What’s the difference between a Tayberry, Loganberry, & Olallieberry?
If you’ve always wondered but never sampled one, read on, this post is for your dish of ice cream. This is the best homemade jam and shortcake of your summer. These berries aren’t widely available at the grocery store, but they’re worth growing in your garden.
Boysenberry - thornless
In the 1920s, Walter Knott, of Knott’s Berry Farms, heard rumors of delicious large purplish berries and tracked them down to a few brambles choked in weeds on Rudolph Boysen’s bygone berry farm. He rescued a few cuttings to grow on his own farm. The berries became so popular at his fruit stand, he named them ‘Boysenberries’ and the rest is history. Boysenberries are a cross between the blackberry, dewberry, raspberry and loganberry. Large and plump, ripe boysenberries have a reddish purple colour. Delicate berries with thin skins are soft in texture and super juicy with a lovely balanced flavour of tart and sweet. Best eaten fresh picked, boysenberries are also great in jams and pies. They freeze well and are a great addition to the morning smoothie.
Boysenberries need a supportive trellis to keep the abundant fruit off the ground. They can also be successfully grown in large containers if they are kept well-watered, fertilized, and pruned. Harvest them in mid to late summer. Hardy to Zone 5.
In the late 1800’s Horticulturalist and Judge J.H. Logan planted a few blackberry plants side by side in his garden intending to produce a superior blackberry cultivar. His plantings just happened to be alongside raspberries, all of which flowered and fruited at the same time. The birds and the bees helped the plants cross pollinate and Logan gathered and planted the seed which has become what we know as the Loganberry. It was a happy and fruitful accident.
Ripe loganberries are deep red in colour and cone shaped much like a raspberry. Large sized, they have the texture of a blackberry, retaining their core when picked. Their flavor is a combination of blackberry and raspberry: pleasant, mild, sweet and slightly tart. If you live in Southern Ontario, you might sample loganberry milkshakes and desserts in July and August. Their fruiting season bridges the gap between summer and autumn raspberries. Enjoy loganberry syrup over ice cream or grilled chicken. The berries are also outstanding in jams, pastries, pies, and muffins.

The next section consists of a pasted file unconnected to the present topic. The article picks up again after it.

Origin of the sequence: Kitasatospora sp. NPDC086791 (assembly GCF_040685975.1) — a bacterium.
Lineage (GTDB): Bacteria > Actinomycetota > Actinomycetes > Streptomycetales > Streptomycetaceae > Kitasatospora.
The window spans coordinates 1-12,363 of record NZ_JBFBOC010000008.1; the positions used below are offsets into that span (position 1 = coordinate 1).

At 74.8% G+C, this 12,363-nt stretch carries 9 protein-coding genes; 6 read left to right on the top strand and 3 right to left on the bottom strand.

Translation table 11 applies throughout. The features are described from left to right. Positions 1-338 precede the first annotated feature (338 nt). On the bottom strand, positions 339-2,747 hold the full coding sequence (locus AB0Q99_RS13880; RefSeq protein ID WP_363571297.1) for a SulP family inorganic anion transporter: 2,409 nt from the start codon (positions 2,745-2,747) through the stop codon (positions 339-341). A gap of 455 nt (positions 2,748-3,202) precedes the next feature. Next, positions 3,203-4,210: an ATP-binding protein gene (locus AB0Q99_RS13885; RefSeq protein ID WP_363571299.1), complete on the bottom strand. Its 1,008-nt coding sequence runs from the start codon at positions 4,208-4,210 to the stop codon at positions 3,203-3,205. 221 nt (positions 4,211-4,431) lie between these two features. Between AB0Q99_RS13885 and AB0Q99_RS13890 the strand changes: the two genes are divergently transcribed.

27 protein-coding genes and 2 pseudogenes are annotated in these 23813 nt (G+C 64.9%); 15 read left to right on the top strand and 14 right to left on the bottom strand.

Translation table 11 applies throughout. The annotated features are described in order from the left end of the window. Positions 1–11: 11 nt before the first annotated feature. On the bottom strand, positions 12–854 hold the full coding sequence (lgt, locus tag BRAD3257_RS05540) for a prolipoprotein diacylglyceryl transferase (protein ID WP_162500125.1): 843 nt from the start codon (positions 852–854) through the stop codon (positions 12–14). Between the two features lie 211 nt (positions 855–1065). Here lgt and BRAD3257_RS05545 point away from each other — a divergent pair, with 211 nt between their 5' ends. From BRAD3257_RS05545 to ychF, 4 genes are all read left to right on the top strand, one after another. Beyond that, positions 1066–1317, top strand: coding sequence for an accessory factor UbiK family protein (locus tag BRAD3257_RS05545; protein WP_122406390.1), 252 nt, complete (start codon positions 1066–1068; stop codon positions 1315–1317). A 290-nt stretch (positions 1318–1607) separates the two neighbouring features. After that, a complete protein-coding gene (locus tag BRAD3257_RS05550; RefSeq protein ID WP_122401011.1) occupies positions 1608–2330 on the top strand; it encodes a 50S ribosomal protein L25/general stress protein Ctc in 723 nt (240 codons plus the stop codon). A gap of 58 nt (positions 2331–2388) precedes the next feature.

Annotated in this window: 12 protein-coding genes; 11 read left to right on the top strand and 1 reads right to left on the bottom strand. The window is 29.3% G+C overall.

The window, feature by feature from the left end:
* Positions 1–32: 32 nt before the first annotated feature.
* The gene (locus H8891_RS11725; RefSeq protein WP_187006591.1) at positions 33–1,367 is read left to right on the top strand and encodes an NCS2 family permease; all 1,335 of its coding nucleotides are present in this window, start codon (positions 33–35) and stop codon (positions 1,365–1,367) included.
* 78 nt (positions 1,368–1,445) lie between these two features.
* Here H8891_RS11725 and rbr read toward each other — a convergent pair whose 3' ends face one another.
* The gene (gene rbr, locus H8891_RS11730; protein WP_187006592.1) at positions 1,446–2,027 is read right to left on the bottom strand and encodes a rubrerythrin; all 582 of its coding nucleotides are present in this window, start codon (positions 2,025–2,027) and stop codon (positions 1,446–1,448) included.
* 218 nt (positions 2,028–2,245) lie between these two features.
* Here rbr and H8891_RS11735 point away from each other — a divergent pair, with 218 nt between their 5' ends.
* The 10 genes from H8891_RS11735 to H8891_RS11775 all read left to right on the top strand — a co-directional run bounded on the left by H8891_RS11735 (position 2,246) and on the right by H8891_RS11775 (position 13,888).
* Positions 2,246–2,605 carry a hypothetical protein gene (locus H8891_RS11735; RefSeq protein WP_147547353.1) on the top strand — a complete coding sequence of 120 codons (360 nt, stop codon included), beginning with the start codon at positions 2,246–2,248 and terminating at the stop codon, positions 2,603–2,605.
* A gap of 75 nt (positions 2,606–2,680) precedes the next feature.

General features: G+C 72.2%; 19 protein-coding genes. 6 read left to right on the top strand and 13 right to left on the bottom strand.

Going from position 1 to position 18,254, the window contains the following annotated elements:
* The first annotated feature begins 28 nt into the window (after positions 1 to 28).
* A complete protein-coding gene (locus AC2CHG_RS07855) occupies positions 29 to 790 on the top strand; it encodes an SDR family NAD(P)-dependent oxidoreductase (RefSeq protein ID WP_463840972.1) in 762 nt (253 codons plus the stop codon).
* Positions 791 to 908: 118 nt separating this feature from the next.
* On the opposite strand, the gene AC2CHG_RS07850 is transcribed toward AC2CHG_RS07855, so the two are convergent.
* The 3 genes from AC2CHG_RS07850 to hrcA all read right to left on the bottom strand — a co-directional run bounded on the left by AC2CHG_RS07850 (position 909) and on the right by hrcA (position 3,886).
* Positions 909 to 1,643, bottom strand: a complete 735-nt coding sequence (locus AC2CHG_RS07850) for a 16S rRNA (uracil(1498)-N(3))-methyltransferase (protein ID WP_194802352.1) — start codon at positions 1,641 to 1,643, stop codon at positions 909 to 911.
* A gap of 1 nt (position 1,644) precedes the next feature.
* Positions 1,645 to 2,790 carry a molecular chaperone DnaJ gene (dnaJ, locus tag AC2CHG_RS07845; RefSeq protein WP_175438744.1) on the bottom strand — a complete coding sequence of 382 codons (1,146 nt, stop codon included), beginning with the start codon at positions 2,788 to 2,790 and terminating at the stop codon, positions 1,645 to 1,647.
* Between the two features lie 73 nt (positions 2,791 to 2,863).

Loganberry canes have a rambling habit which benefits from a supportive structure. The plants are self-pollinating, but it takes 2-3 years for canes to bear fruit. Hardy to Zone 5.
You may have never heard of Olallieberry until now, but the cultivar originates from a cross between ‘The Black Logan’ and the ‘Youngberry.’ Developed at Oregon State University from 1935, Olallieberries were released to market in 1950.
Magnificent, large and shiny, firm blackberries have a sweet wild flavour, but one that is less tart than others. Each mouthwatering jewel is about an inch long. If you have a favorite blackberry recipe, olallieberries are the perfect substitute. There really is no wrong way to enjoy these summer berries – fresh as a topping on pancakes or frozen in homemade gelato. Olallieberries are ideal for syrups, sauces, jams, and pie filling.
Florissa Fun Fact: ‘Olallie’ is a word from the Native American Chinook language meaning ‘berry.’
Olallieberries thrive in the Pacific Northwest, where temperatures are mild and there is a lot of rain. Available at local fruit stands from late May through early July, about six weeks, Olallieberries have garnered a following. Vigorous trailing canes benefit from a supportive structure, taking two years to bear fruit. Olallieberries are self-pollinating. Hardy to Zone 6.
Tayberry - thornless
Named after the River Tay in Scotland, the Tayberry is a recent cross between the blackberry and raspberry. Developed by the Scottish Crop Research Institute, the cultivar is an improvement on the Loganberry. What’s the difference between a Tayberry and Loganberry? Tayberry plants yield larger, sweeter, and more aromatic fruit.
Huge reddish-purple berries up to 4 cm (1.5”) in length are cone shaped, retaining their core when picked. Their season is short, as the plants yield one large harvest in July, instead of continually over several weeks or months. Easy to pick thornless canes with a rambling habit grow up to 2 m (7’) in length. They’ll also benefit from a supportive structure as the abundant fruits can become heavy.
Tayberries have a naturally high level of pectin and are ideal for jams, preserves and pie filling as well as fresh eating. If you’re substituting tayberries into a blackberry recipe, hold back a little on the sugar. These berries are sweet. Hardy to Zone 4.